Technique ‘456’. Other specialists, such as the doctor Claudia reardon, from the University of Wisconsin and a member of the IOC, you have a short recipe for fighting depression in elite athletes: communication, self-control and training. “Athletes fight to achieve goals, and that mentality of overcoming is what must be applied.” Paul Wylleman, professor of psychology at the University of Brussels, adds other tips for overcoming confinement: not being over-informed, keeping in touch with family and friends, adjusting to the environment, and practicing mental training. “One technique you can use is 456. Four times a day, you must inhale air deeply for five seconds and then exhale for another six seconds while you slowly relax your shoulders, “he recommends Wylleman. Team up. The International Federation of Professional Soccer Players (FIFPro) published a study five years ago in which it concluded that professional soccer players are at high risk of depression due to the public demand they have. According to the survey, more than 35% had any of these distress problems, especially if they had long-term injuries. As well, the coronavirus has also fully affected the morale of the players. According FIFPro, An upturn in cases of anxiety has been detected since the beginning of confinement, a situation that has affected all athletes, but with a higher incidence among those who practice collective sports, such as soccer players.ERTE. Players are just as sensitive as the rest of the population to the problems generated by the COVID-19. Health is the big concern, but footballers are also not immune to wage cuts, ERTE and the insecurity generated by the crisis. Some unions have started aid programs for their members. One of the first to do so has been the Scottish Professional Footballers Union (PFA Scotland), which has sent its affiliates a series of recommendations to avoid negative thoughts. “Some players are distressed by economic problems and also by uncertainty about the future,” he acknowledges. Michelle Evans, responsible for the welfare of PFA Scotland.
Last week I wrote about sunspaces and how they can be used to deliver passive solar heat to our homes. Another option for passive solar heating is the Trombe wall, or thermal storage wall.While the sunspace is an “isolated-gain” solar system, a Trombe wall is an “indirect-gain” system. Here’s how it works: On the south side of a house you have a high-mass concrete or masonry wall whose exterior surface is painted a dark color. A layer of glass (or some other type of clear or translucent glazing) is held away from the wall surface by a few inches or more. Sunlight shines through the glazing and is absorbed by the dark wall, which heats up. The solar heat conducts into the wall where it is stored, and it gradually moves through the wall to the inner surface, where it radiates its warmth to the room.A short history of Trombe wallsThe Trombe wall is named after a French engineer Félix Trombe, who popularized this heating system in the early 1960s. The idea actually goes back a lot further. A thermal-mass wall was patented in 1881 by Edward Morse. In the U.S., interest in Trombe walls emerged in the 1970s, aided by researchers at Los Alamos National Laboratory in New Mexico.I was fortunate enough to be working in Santa Fe in the late 70s, for the New Mexico Solar Energy Association, and I became particularly interested in Trombe walls. In fact, my first article in a national magazine was on Trombe wall retrofits — in Solar Age magazine in 1979. I also wrote the obscure Thermal Storage Wall Design Manual in 1979 (see photo), which gained some prominence among the small cadre of passive solar designers around that time.Trombe walls are particularly well-suited to sunny climates that have high diurnal (day-night) temperature swings, such as the mountain-west. They don’t work as well in cloudy climates or where there isn’t a large diurnal temperature swing. In New Mexico, where homes have been built out of adobe (dried mud) bricks for hundreds of years, even an unglazed south wall will deliver some heat into the house — if you add a frame and layer of glazing on the outside of the wall the performance improves dramatically.We are used to insulating walls, but with Trombe walls there is no insulation. The system works with a material that is both very heavy (high heat capacity) and fairly conductive (low R-value per inch). The trick is to choose the right material and size the wall thickness so that the solar heat makes it through to the inner surface by nighttime. If it’s too thick, it won’t be as effective at delivering solar heat, and if it’s too thin it will result in too much heat loss at night.Tweaking a Trombe wallAn overhang is typically built that extends out over the Trombe wall above it. This will shade the wall from direct sun during the summer (when the sun is high overhead), but allow full solar exposure in the winter (when the sun is lower in the sky).Top and bottom vents can be installed through the masonry wall to deliver more heat into the house during the daytime hours. Warm air in the space between the glazing and wall surface rises and enters the room, being replaced by air from the house entering through the lower vents in a convective loop. These vents should be closed at night so that the air circulation doesn’t reverse, with air next to the glazing cooling off and pulling in warm air from the room through the upper vents and delivering chilled air to the room through lower vents.Vents through the glazing can also be installed and seasonally opened and closed. In the summer months — when you don’t want the Trombe wall delivering heat into the house — these vents are left open. Screens on the vents keep out insects and other unwanted visitors.Like other passive solar heating systems, Trombe walls don’t require fans or pumps. Part of the house itself is turned into the solar heating system.In addition to this Energy Solutions blog, Alex contributes to the weekly blog BuildingGreen’s Product of the Week, which profiles an interesting new green building product each week.Alex is founder of BuildingGreen, Inc. and executive editor of Environmental Building News, which is now in its 20th year. To keep up with his latest articles and musings, you can sign up for his Twitter feed.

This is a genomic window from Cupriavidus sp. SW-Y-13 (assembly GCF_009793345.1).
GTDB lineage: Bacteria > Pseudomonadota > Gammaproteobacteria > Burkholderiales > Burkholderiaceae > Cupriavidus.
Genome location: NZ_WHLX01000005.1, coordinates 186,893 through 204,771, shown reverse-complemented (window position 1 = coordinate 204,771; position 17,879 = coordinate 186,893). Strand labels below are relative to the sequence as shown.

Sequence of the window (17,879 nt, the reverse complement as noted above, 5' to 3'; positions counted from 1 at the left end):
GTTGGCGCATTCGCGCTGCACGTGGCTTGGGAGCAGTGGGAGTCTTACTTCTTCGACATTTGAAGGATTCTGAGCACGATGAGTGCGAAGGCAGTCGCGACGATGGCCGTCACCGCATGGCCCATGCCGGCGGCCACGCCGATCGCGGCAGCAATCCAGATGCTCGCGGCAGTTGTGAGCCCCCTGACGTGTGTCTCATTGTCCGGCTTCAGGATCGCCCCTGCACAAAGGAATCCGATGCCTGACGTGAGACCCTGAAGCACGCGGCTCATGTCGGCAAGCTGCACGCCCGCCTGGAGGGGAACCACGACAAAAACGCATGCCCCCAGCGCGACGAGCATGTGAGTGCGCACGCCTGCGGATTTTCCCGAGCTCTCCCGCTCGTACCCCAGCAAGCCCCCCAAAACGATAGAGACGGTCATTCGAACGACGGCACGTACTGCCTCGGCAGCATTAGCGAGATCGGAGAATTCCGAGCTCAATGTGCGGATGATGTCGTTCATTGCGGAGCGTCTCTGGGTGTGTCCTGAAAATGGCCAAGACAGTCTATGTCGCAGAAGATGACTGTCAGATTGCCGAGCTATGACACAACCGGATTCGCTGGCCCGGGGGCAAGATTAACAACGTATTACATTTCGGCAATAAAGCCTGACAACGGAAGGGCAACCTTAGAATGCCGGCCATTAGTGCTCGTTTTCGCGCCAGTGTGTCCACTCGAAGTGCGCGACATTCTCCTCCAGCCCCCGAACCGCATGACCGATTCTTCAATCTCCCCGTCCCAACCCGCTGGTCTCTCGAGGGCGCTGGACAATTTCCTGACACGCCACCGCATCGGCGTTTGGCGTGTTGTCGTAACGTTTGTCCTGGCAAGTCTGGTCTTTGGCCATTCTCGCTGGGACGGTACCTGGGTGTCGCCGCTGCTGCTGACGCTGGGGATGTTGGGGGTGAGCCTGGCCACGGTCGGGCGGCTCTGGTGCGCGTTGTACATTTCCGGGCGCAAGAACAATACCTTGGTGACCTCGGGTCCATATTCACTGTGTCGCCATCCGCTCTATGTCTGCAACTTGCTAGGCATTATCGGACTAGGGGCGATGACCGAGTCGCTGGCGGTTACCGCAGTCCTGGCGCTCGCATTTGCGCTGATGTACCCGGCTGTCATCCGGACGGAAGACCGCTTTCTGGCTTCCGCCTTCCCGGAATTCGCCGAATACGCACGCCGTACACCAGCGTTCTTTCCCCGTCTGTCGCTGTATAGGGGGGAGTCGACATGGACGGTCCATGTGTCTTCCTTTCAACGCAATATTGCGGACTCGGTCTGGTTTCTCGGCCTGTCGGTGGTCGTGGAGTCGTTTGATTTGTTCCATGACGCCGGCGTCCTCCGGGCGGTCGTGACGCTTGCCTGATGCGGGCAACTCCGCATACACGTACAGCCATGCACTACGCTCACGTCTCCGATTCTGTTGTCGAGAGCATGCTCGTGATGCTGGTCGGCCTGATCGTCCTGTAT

OTTAWA – A possible clue to how the federal Liberal government will arrive at its annual immigration targets for 2018, to be unveiled Wednesday, can be found in a similar provincial plan unveiled just last week.Quebec — which sets its own immigration targets in connection with the federal government — is aiming to bring in some 51,000 people, a target that is unchanged from 2017.That has observers saying they expect the federal numbers for next year to remain largely in line with the 2017 goal of 300,000 newcomers, though a slight bump is likely.Immigration Minister Ahmed Hussen offered no details Monday.“The main priority will be to focus very strongly on the real need of employers, and many sectors of the economy, saying we need immigration,” Hussen said before question period.“We need skilled immigrants to not only come and fill certain jobs, but also create more jobs for everyone else, and prosperity for all of us.”In 2016, the government’s economic advisory council recommended boosting levels to 450,000 over the next five years to address an aging workforce and declining birth rate, both of which are leaving major gaps in Canada’s labour market.But that bumps up against practical considerations, said Kareem El-Assal, a senior researcher with the Conference Board of Canada.“It would require a significant increase in federal government expenditures to hire visa officers to send them overseas and whatnot, and the question is where will the money come from.”The same holds true of a call for the government to set immigration targets for a wider window, not just annually. At the last federal-provincial meetings of ministers responsible for immigration, all emerged united on the need for a multi-year approach. Many eyes are on whether Hussen follows through.Being able to plot out immigration over a longer period of time would lend additional certainty for everyone from employers to refugee settlement agencies, who are among those calling for a three-year planning document.“The challenges and opportunities that immigration provides to this country necessitate a much broader public consultation than one focused on annual levels planning,” said the Canadian Immigrant Settlement Sector Alliance in its briefing note to Hussen on the immigration plan.“We strongly believe that we should be moving beyond annual level plans to multi-year immigration level plans.”Hussen wouldn’t say Monday whether that’s his plan.When the issue was raised with focus groups earlier this year, some respondents said they felt a multi-year approach would give immigrants false hope that if their application wasn’t accepted one year, it might be the next.And backlogs are already plaguing many parts of Canada’s immigration system.For example, the 2017 levels plan called for about 15,000 people to be admitted under the in-Canada asylum system. So far this year, there have been upwards of 35,000 claims filed in Canada, thanks to a surge in asylum seekers at the border — 10,000 of those claims are still pending before the Immigration and Refugee Board.Hussen said Monday that space will be created within the levels plan to address backlogs, but at the same time he also suggested refugee levels will be maintained.That’s sure to be a disappointment to the United Nations, which is also watching the plan closely to see whether Canada increases spaces for resettled refugees. The UN had hoped to see Canada take the lead at a time when the politics in other countries — most notably the U.S. — have led to refugee programs being scaled back.But domestic politics is at play as well, said Jack Jedwab, the executive vice-president of the Association for Canadian Studies.While the same socio-cultural concerns about immigration that dominate political debate around the globe don’t seem to be as much in play in Canada, they still underpin the immigration debate here to an extent, he said, so the government will only go far.“I think they feel that there is still come concern out there about a significant increase and they want to be sensitive to that.”